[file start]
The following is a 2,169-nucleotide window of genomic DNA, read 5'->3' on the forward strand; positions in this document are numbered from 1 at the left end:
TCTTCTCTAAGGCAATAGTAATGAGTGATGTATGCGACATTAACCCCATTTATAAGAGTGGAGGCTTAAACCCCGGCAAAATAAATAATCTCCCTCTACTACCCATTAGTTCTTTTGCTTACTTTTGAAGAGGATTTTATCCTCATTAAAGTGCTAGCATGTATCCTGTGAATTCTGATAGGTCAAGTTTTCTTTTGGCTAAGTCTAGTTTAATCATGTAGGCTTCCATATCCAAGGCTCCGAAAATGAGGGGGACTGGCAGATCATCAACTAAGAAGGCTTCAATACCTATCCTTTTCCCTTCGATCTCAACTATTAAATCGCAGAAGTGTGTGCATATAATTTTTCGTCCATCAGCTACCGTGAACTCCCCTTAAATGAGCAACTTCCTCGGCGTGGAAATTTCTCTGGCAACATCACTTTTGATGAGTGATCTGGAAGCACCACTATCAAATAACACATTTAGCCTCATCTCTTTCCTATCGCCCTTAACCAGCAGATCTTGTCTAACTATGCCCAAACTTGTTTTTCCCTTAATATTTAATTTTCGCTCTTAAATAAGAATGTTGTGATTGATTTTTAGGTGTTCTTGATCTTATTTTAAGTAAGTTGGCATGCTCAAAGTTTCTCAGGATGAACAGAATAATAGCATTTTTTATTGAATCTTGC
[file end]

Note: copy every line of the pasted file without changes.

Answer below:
The following is a 2,169-nucleotide window of genomic DNA, read 5'->3' on the forward strand; positions in this document are numbered from 1 at the left end:
TCTTCTCTAAGGCAATAGTAATGAGTGATGTATGCGACATTAACCCCATTTATAAGAGTGGAGGCTTAAACCCCGGCAAAATAAATAATCTCCCTCTACTACCCATTAGTTCTTTTGCTTACTTTTGAAGAGGATTTTATCCTCATTAAAGTGCTAGCATGTATCCTGTGAATTCTGATAGGTCAAGTTTTCTTTTGGCTAAGTCTAGTTTAATCATGTAGGCTTCCATATCCAAGGCTCCGAAAATGAGGGGGACTGGCAGATCATCAACTAAGAAGGCTTCAATACCTATCCTTTTCCCTTCGATCTCAACTATTAAATCGCAGAAGTGTGTGCATATAATTTTTCGTCCATCAGCTACCGTGAACTCCCCTTAAATGAGCAACTTCCTCGGCGTGGAAATTTCTCTGGCAACATCACTTTTGATGAGTGATCTGGAAGCACCACTATCAAATAACACATTTAGCCTCATCTCTTTCCTATCGCCCTTAACCAGCAGATCTTGTCTAACTATGCCCAAACTTGTTTTTCCCTTAATATTTAATTTTCGCTCTTAAATAAGAATGTTGTGATTGATTTTTAGGTGTTCTTGATCTTATTTTAAGTAAGTTGGCATGCTCAAAGTTTCTCAGGATGAACAGAATAATAGCATTTTTTATTGAATCTTGC